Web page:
OBJECTIVE: To describe paraneoplastic neuronal intermediate filament (NIF) autoimmunity.
METHODS: Archived patient and control serum and CSF specimens were evaluated by tissue-based indirect immunofluorescence assay (IFA). Autoantigens were identified by Western blot and mass spectrometry. NIF specificity was confirmed by dual tissue section staining and 5 recombinant NIF-specific HEK293 cell-based assays (CBAs, for α-internexin, neurofilament light [NfL], neurofilament medium, or neurofilament heavy chain, and peripherin). NIF-immunoglobulin Gs (IgGs) were correlated with neurologic syndromes and cancers.
RESULTS: Among 65 patients, NIF-IgG-positive by IFA and CBAs, 33 were female (51%). Median symptom onset age was 62 years (range 18-88). Patients fell into 2 groups, defined by the presence of NfL-IgG (21 patients, who mostly had ≥4 NIF-IgGs detected) or its absence (44 patients, who mostly had ≤2 NIF-IgGs detected). Among NfL-IgG-positive patients, 19/21 had ≥1 subacute onset CNS disorders: cerebellar ataxia (11), encephalopathy (11), or myelopathy (2). Cancers were detected in 16 of 21 patients (77%): carcinomas of neuroendocrine lineage (10) being most common (small cell , Merkel cell , other neuroendocrine ). Two of 257 controls (0.8%, both with small cell carcinoma) were positive by both IFA and CBA. Five of 7 patients with immunotherapy data improved. By comparison, the 44 NfL-IgG-negative patients had findings of unclear significance: diverse nervous system disorders (p = 0.006), as well as limited (p = 0.003) and more diverse (p < 0.0001) cancer accompaniments.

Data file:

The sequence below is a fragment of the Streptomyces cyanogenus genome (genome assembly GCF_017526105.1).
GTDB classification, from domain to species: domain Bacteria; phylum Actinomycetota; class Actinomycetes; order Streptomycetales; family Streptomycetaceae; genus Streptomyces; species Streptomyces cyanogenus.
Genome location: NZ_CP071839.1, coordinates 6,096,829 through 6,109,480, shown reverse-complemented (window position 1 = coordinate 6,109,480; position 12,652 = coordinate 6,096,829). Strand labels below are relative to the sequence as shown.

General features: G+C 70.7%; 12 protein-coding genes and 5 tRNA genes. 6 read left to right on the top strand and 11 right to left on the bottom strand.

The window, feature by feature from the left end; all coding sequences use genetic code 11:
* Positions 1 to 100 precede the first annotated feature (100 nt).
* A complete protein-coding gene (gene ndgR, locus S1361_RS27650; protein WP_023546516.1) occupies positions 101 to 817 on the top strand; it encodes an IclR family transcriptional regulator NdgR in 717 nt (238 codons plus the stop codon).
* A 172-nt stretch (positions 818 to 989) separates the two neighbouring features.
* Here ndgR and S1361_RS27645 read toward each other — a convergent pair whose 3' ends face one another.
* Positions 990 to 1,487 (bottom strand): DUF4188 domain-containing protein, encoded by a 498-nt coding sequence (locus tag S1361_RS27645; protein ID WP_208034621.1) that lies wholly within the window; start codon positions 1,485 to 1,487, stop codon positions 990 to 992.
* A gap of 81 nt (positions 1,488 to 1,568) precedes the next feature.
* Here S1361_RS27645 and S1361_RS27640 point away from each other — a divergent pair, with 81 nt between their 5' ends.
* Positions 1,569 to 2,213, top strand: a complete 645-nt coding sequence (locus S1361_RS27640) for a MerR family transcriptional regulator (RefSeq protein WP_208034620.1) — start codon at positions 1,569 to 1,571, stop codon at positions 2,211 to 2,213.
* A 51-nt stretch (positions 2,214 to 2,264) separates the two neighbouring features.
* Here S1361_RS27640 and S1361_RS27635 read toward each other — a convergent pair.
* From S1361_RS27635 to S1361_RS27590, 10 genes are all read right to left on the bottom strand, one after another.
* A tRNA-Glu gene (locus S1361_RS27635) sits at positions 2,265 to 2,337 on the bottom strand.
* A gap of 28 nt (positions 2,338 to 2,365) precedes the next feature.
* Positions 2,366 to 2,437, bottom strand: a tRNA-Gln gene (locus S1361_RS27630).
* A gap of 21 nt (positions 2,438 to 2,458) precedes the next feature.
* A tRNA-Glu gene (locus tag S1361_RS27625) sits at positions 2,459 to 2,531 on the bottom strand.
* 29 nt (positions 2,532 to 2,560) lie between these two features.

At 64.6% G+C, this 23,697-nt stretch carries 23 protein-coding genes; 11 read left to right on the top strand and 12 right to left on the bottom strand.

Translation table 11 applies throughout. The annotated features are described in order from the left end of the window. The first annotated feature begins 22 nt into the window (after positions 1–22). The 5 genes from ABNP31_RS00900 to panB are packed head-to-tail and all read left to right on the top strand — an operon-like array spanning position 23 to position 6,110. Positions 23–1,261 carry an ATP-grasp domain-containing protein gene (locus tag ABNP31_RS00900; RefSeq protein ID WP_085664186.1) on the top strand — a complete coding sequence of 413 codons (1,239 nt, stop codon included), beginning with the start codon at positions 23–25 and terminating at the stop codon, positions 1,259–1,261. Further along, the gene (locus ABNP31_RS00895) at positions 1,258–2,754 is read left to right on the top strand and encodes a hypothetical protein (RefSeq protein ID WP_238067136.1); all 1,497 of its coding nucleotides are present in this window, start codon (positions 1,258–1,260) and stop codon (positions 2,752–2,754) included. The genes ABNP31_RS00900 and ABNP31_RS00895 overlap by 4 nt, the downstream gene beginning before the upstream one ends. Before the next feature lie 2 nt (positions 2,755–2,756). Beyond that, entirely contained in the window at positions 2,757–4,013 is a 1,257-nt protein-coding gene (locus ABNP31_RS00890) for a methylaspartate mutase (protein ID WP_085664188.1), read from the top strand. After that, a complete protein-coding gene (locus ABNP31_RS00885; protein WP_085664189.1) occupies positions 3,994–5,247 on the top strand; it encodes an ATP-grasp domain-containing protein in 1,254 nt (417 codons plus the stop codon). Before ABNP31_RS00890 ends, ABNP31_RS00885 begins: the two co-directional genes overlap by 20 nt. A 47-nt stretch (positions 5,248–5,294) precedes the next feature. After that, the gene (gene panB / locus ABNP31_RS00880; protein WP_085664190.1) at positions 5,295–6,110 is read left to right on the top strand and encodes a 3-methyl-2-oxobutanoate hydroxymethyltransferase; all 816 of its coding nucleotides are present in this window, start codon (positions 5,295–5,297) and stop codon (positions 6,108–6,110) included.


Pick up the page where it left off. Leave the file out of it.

CONCLUSIONS: NIF-IgG detection by IFA, with confirmatory CBA testing that yields a profile including NfL-IgG, defines a paraneoplastic CNS disorder (usually ataxia or encephalopathy) accompanying neuroendocrine lineage neoplasia.
ASJC Scopus subject areas
- Clinical Neurology